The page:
A rigid needle hub 32 is secured to the dispensing portion 16 of the envelope 12. A hollow needle 34 extends from the needle hub and is in a fixed position relative to the bladder. Unlike many prior art patents, the needle of the present invention does not move to puncture the bladder, prior to injection of the pharmaceutical. The needle may have a sharp point 36, a crown point 38, such as used by allergists or some other design. Any gauge needle may be used, but from about 22 gauge to about 29 gauge is preferred. A needle cap 40 is secured to the tear-away portion of the envelope and has a cavity 42 sized and arranged to receive the exposed portion of the needle 44. The exposed portion of the needle may be of any length including from about 0.25 inches to about 1.0 inches. When injecting the pharmaceutical, the bladder 24 is in fluid communication with the needle 34. However, prior to the injection, the bladder may or may not be in fluid communication with the needle as discussed below.

The delivery system may be used for any size unit dose, but preferably from about 0.5 cc to about 3.0 cc. The delivery system 10 may use the needle cap to seal the pharmaceutical in the bladder or the delivery system may have one or more seals used in addition to or in lieu of the needle cap. For example, a bladder seal 46 may be positioned between the bladder and the needle as better seen in FIGS. 5 and 6. When pressure is applied to the bladder by the thumb and forefinger, the pressurized pharmaceutical ruptures the bladder seal 46 and flows into the needle 34. The delivery system 10 may use the needle cap to seal the pharmaceutical in the bladder, as previously mentioned or the delivery system may use the bladder seal 46 and/or a needle hub seal 48, as better seen in FIGS. 5 and 6. Again, the pressurized pharmaceutical ruptures the needle hub seal 48 and/or the bladder seal 46 allowing the pharmaceutical to flow into the needle 34. Other rupture seals, not show, may also be used in this delivery system in conjunction with or in lieu of the bladder seal 46, the needle hub seal 48 and/or the needle cap 40.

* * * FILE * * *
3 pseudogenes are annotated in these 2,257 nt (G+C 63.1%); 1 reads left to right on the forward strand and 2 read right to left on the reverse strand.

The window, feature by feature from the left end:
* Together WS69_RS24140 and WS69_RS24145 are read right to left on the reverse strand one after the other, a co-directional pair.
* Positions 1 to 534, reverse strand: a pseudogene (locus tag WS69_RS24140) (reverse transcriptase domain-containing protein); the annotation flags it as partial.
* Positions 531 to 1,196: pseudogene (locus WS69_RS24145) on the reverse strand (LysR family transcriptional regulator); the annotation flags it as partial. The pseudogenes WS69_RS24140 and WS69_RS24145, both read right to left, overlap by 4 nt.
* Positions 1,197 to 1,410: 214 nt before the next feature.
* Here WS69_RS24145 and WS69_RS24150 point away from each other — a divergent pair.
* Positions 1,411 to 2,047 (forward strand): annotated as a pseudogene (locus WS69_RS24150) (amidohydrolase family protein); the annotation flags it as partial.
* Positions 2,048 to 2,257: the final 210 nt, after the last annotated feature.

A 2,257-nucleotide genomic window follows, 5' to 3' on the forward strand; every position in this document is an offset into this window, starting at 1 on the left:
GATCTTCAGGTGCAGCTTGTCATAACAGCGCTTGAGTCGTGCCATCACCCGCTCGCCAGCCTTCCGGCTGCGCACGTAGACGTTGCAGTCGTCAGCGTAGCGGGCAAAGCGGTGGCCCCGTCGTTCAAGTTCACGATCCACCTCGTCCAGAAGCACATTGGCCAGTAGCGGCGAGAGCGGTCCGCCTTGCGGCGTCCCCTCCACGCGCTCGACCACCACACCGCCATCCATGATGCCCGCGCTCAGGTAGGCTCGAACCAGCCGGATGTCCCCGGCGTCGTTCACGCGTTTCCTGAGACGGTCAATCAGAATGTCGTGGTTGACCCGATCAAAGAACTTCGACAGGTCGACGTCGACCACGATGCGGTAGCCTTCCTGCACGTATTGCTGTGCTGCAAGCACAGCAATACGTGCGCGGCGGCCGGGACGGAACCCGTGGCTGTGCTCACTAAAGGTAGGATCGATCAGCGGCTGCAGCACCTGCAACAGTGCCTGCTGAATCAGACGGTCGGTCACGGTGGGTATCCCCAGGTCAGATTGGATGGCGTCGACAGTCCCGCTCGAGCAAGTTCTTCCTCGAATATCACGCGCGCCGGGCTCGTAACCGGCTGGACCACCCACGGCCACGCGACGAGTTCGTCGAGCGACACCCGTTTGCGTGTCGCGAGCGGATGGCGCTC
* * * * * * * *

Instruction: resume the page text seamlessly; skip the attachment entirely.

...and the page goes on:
A fill port 50 may be positioned in the bladder to facilitate filling of the bladder with the pharmaceutical. The fill port may be formed from a soft elastomeric compound which is easily pierced by a fill needle during the manufacturing process. In the alternative, the bladder may be filled in other ways without the need for a fill port.

The exterior surface 51 of the envelope may be printed with various types of indicia, including but not limited to, pharmaceutical indicia 54 to identify the name of the pharmaceutical in the delivery system, unit dose indicia 56 to indicate the amount of the pharmaceutical in the delivery system, needle gauge indicia 58 and needle length indicia 59. For advertising purposes, supplier indicia 60 to indicate the maker of the pharmaceutical, such as Pfizer, or the producer of the delivery system, such as Becton and Dickinson, commonly abbreviated to BD in the industry.

Having described the invention in detail, it will be apparent that modifications, variations, and equivalent embodiments are possible without departing the scope of the invention defined in the appended claims. Furthermore, it should be appreciated that all examples in the present disclosure are provided as non-limiting examples.

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Reference
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Referenced by
Citing PatentFiling datePublication dateApplicantTitle
US20110196338 *Jan 16, 2011Aug 11, 2011Seratouch, LlcClosure container for single dose disposable pharmaceutical delivery system
Classifications
U.S. Classification604/192, 604/187, 604/212, 604/189, 604/200
International ClassificationA61M5/00
Cooperative ClassificationA61M5/286, A61M2005/312, A61M5/3202, A61M5/282, A61M5/002
European ClassificationA61M5/28E1
Legal Events
DateCodeEventDescription
Sep 8, 2009ASAssignment
Owner name: SERATOUCH, L.L.C., MISSOURI
Free format text: ASSIGNMENT OF ASSIGNORS INTEREST;ASSIGNORS:KELLY, STEVEN DALE;MCCULLOCH, JAMES STANLEY;REEL/FRAME:023199/0984
Effective date: 20060707